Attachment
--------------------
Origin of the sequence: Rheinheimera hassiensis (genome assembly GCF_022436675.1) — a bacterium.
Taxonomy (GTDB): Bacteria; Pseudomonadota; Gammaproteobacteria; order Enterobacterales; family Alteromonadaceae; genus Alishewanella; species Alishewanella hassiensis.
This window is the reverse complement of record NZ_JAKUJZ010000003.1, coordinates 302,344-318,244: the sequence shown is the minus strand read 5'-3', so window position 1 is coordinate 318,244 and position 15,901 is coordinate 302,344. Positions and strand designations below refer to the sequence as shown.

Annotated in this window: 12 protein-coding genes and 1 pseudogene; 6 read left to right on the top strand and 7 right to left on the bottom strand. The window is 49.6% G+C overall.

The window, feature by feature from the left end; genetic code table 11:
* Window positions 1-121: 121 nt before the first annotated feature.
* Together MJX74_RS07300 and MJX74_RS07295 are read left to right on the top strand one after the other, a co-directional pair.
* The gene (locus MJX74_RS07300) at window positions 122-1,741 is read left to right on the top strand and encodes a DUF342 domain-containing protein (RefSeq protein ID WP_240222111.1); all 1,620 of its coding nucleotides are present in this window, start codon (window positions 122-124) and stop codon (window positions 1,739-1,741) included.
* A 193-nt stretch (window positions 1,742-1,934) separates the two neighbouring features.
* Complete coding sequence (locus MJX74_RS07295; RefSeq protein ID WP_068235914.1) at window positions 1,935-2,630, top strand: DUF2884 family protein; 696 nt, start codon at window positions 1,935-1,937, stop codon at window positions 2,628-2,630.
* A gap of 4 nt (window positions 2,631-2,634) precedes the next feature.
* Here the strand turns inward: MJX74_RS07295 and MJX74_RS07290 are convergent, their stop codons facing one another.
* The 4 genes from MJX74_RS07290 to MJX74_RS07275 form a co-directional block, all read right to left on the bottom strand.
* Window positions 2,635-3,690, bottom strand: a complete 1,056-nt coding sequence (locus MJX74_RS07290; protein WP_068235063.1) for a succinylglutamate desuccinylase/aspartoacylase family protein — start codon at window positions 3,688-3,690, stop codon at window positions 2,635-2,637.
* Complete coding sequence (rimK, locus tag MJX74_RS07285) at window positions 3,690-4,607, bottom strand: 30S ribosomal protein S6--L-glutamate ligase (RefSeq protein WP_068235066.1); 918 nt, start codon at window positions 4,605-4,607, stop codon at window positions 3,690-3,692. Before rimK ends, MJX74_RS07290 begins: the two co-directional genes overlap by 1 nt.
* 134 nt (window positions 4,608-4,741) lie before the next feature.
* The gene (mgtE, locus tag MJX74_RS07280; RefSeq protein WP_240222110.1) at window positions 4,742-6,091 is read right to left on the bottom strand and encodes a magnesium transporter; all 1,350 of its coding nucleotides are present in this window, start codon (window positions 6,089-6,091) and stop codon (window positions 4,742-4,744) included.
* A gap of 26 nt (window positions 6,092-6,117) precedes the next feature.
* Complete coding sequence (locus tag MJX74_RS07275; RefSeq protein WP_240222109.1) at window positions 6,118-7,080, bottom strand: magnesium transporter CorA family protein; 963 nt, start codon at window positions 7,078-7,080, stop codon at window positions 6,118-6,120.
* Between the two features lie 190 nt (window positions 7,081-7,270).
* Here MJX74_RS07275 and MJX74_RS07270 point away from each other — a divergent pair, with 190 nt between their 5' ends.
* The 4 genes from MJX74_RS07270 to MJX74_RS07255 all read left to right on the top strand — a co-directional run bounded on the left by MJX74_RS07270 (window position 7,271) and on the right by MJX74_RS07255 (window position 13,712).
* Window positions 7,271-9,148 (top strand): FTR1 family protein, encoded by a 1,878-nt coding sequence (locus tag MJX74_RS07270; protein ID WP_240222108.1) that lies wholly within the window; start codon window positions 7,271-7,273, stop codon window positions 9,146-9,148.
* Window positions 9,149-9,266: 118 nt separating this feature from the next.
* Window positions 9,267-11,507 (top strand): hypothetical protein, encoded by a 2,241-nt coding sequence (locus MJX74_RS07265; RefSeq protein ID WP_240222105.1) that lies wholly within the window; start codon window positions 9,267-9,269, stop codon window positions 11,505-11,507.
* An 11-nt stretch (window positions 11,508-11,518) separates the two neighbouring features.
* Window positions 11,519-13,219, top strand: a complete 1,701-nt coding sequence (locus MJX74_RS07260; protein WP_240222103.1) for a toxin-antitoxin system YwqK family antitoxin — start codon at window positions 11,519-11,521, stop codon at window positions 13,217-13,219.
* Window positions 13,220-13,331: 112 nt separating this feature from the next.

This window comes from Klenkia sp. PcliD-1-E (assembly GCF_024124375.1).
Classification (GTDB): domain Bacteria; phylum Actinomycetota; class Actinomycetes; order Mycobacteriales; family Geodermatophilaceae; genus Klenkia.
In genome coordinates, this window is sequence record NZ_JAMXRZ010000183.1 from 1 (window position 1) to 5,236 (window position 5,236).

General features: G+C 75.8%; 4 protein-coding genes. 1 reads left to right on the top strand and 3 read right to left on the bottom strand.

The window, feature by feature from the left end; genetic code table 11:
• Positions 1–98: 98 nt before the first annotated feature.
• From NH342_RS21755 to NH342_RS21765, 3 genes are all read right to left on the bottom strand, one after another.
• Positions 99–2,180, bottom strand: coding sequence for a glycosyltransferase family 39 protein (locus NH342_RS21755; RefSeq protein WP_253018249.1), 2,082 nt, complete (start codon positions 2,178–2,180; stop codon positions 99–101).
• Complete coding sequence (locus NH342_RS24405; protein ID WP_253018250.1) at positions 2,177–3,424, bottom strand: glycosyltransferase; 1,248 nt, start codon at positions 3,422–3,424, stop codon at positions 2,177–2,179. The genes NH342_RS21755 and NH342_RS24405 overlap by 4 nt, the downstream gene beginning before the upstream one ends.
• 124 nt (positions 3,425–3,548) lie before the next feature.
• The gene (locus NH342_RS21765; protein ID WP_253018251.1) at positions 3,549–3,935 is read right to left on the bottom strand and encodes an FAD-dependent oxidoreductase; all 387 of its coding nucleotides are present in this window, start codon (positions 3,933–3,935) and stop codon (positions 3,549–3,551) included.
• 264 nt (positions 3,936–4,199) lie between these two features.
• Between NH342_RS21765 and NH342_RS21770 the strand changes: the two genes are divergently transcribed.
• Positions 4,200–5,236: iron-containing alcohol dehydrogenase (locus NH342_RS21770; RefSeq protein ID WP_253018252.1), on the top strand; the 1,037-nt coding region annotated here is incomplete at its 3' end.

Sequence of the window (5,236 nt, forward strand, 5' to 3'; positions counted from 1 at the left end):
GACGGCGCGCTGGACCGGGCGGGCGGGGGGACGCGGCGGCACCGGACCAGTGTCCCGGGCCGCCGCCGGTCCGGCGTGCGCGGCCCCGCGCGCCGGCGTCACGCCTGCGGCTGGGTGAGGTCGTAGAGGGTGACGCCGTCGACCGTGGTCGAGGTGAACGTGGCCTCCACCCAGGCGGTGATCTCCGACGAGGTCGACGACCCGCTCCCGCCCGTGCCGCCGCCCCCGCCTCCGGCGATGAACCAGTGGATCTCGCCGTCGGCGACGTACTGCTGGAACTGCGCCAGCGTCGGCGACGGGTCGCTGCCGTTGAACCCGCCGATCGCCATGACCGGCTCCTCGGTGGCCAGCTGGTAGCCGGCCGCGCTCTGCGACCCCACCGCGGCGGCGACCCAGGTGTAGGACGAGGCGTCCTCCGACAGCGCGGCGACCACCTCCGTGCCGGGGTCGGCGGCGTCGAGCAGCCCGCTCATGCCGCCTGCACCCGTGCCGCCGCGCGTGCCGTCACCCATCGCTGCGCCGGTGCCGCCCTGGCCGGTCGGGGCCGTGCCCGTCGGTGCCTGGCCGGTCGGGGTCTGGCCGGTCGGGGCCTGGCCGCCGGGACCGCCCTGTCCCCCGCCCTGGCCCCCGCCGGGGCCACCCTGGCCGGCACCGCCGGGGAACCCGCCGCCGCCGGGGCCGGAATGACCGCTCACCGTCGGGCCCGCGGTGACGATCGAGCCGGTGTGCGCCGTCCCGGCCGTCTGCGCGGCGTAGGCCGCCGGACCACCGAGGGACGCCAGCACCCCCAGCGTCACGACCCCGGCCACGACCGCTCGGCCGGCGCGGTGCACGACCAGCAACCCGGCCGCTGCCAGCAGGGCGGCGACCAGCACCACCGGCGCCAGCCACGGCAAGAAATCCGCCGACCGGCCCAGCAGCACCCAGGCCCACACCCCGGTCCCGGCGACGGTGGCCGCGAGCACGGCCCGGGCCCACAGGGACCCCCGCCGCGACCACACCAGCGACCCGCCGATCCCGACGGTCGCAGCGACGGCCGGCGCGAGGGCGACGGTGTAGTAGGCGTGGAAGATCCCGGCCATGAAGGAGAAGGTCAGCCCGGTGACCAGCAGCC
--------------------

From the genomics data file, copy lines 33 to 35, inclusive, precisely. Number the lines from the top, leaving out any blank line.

The window, feature by feature from the left end; genetic code table 11:
• Positions 1–98: 98 nt before the first annotated feature.
• From NH342_RS21755 to NH342_RS21765, 3 genes are all read right to left on the bottom strand, one after another.